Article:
Hicks testified that she was the only one working in the home at the time of her son’s deαth. She also testified that Thomas did not see his twin sons the first month of their life when they were still in the hospital, according to published reports.
Coffey has done little to counter these personality attacks, but did oppose the prosecution’s announcement that it would call William Terry, Thomas’ former cellmate.
Coffey did not return requests for comment.
The Facebook page for Scenes of Crime, which is posting updates throughout the trial, posted about the surprise strategy.
“ADA Christa Book surprised the court during the Adrian Thomas trial on Wednesday, just before opening arguments. She described ‘re-discovering’ on Monday a letter written more than 5 years ago from a cellmate of Adrian Thomas, who claimed Thomas confessed to murdering his son. She asked Judge Andrew Ceresia to allow the surprise informant, William Terry, to testify for the prosecution. Over the objections of the defense, this morning, Judge Ceresia agreed,” the post read.
Despite the obvious interest in the case, co-creator of the film, Grover Babcock said he needed to stay silent for now.
“I don’t think I’ll be able to discuss the film or the case at the moment,” he said.
The new testimony caused a stir among criminal-justice reform advocates following the case. Few were buying Book’s sudden recall of Terry’s letter while questioning the testimony now that Thomas’ own coerced confession has been ruled out.
“The Innocence Project points out that more than 15% of demonstrated wrongful convictions in its DNA exoneration project involve informants, oftentimes ‘jailhouse snitches,’ seeking favors in exchange for testimony,” was posted on the Scenes of a Crime Facebook page.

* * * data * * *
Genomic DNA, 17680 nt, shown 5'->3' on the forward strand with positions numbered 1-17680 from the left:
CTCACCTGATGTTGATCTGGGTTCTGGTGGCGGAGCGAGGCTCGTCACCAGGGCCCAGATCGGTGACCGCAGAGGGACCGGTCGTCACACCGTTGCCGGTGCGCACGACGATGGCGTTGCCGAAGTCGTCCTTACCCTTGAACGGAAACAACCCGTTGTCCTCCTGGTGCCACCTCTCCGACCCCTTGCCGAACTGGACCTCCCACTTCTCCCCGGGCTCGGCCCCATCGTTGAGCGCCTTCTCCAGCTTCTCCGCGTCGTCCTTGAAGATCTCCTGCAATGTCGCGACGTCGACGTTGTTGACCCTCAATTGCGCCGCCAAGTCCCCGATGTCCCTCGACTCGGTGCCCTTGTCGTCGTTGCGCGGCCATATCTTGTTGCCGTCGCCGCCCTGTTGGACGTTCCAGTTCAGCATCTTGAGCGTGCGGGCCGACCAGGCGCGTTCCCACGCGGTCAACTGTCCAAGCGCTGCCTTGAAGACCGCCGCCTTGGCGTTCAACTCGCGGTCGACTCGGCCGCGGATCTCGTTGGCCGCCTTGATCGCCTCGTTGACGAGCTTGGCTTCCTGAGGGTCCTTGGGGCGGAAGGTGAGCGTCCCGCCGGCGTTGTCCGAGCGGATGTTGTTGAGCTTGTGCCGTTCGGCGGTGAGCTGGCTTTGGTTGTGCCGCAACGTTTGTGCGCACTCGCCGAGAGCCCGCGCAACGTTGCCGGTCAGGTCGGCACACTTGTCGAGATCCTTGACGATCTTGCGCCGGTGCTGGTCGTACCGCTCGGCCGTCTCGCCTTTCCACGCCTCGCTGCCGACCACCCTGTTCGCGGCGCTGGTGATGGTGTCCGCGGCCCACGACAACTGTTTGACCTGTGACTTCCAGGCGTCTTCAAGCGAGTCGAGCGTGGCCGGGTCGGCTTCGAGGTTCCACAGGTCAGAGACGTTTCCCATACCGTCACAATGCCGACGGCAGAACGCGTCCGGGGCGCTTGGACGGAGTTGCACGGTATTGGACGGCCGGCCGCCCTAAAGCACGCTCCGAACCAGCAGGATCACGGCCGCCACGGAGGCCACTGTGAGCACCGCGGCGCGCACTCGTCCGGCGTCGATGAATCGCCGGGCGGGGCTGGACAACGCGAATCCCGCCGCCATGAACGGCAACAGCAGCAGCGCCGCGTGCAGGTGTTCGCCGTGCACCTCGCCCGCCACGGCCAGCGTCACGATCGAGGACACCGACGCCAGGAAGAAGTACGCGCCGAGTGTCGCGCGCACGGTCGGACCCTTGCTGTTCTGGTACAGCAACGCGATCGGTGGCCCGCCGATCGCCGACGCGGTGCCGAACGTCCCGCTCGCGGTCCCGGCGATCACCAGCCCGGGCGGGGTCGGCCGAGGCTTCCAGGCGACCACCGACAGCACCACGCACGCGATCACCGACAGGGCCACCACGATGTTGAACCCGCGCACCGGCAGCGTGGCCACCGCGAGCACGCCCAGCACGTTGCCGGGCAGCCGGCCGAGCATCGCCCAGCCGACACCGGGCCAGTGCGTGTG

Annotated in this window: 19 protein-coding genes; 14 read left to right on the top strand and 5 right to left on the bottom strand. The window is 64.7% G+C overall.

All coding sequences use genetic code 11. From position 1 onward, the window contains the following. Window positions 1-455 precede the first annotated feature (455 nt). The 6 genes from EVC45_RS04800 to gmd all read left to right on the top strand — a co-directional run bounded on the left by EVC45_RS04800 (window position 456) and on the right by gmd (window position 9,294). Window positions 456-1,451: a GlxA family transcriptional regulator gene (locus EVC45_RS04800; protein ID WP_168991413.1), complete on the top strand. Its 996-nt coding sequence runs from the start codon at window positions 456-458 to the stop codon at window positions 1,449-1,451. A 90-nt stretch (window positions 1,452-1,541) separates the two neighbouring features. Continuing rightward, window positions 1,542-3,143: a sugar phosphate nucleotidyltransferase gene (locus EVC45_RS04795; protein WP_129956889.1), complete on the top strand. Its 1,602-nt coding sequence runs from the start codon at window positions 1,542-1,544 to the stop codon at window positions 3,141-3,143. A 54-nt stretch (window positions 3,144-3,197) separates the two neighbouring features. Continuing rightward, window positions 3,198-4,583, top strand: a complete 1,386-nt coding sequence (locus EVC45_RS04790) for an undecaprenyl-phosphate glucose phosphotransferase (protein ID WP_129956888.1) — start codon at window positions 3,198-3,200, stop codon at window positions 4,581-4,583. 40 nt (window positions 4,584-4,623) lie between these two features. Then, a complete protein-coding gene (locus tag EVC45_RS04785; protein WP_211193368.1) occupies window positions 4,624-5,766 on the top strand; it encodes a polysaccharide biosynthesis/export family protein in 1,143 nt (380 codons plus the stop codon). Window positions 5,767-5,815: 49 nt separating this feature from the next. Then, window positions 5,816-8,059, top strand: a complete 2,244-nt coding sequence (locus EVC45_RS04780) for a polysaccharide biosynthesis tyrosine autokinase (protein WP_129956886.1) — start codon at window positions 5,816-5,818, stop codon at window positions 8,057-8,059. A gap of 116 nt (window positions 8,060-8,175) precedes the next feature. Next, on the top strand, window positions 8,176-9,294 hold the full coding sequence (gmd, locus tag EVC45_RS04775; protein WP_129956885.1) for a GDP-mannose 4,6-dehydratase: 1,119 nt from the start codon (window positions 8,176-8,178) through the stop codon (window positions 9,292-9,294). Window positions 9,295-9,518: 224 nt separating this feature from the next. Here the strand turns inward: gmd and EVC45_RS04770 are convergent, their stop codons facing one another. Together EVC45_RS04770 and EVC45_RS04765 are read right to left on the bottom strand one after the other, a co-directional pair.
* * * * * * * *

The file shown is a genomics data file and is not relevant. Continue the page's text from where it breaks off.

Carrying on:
Scenes of a Crime has been hailed by the American Bar Association. The New York Times review wrote, “This smart, cool-headed film, which has a ‘Rashomon’-like vision of the case, presents a disturbing picture of courtroom justice.”
Regardless of the outcome of Thomas’ new trial, the issue of police conduct will continue to be reviewed by the state’s courts.
The state has begun to consider what the standard for police conduct in interrogations should be. According to an Associated Press brief, the court will soon rule about the conduct of police in Thomas’ case and another New York case where similar tactics were used and where the conviction was tossed out on appeal.
“The question is whether that’s so deceptive that it amounts to coercion and therefore disqualifies any incriminating statements from a suspect that follow,” the AP reported.
As Riley pointed out the high court’s ruling in Thomas’ case still gave police “the green light to lie while interrogating a suspect.” The issue is when do the lies go too far.
“What we are learning — and what these recent rulings are corroborating — is that it may be impossible to be confident in the reliability of a police-induced confession statement unless the details of the statement can be independently corroborated,” Riley wrote.
Thomas’ trial resumed on Monday.
Andrew Scot Bolsinger won more than two dozen press awards during his journalism career. He is a freelance writer, author and operates www.criminalu.co, which is focused on prison reform. He can reached at Andrew.Bolsinger@gmail.com and can be followed @CriminalUniv on Twitter.